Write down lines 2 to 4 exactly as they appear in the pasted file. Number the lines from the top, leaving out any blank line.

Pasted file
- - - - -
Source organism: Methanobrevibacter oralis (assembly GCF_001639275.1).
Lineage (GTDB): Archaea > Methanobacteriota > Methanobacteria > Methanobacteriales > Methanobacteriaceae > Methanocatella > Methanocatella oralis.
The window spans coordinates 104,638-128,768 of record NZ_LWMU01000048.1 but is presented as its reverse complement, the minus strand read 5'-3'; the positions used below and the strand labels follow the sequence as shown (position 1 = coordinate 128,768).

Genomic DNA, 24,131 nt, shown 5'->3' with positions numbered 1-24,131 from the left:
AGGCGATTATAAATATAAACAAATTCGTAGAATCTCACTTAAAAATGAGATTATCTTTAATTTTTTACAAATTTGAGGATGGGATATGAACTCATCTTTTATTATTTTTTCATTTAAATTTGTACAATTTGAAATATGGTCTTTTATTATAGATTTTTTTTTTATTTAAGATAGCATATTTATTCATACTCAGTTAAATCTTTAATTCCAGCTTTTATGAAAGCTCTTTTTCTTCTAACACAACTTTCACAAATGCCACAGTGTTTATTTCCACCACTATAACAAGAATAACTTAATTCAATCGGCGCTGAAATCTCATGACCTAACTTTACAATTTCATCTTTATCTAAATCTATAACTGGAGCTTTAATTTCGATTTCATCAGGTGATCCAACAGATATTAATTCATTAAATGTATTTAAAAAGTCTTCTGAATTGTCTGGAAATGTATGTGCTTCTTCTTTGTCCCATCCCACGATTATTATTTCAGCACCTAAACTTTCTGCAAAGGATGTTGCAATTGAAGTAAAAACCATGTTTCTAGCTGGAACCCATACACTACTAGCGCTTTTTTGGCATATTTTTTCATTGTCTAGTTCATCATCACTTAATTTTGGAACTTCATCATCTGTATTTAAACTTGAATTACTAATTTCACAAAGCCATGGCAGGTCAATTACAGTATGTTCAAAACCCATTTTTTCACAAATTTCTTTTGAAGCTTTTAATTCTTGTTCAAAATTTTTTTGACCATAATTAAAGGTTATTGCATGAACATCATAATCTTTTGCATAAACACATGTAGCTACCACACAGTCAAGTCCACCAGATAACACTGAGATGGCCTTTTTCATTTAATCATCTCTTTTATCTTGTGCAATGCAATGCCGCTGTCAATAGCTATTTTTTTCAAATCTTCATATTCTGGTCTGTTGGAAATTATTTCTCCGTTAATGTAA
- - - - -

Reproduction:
Lineage (GTDB): Archaea > Methanobacteriota > Methanobacteria > Methanobacteriales > Methanobacteriaceae > Methanocatella > Methanocatella oralis.
The window spans coordinates 104,638-128,768 of record NZ_LWMU01000048.1 but is presented as its reverse complement, the minus strand read 5'-3'; the positions used below and the strand labels follow the sequence as shown (position 1 = coordinate 128,768).

Genomic DNA, 24,131 nt, shown 5'->3' with positions numbered 1-24,131 from the left: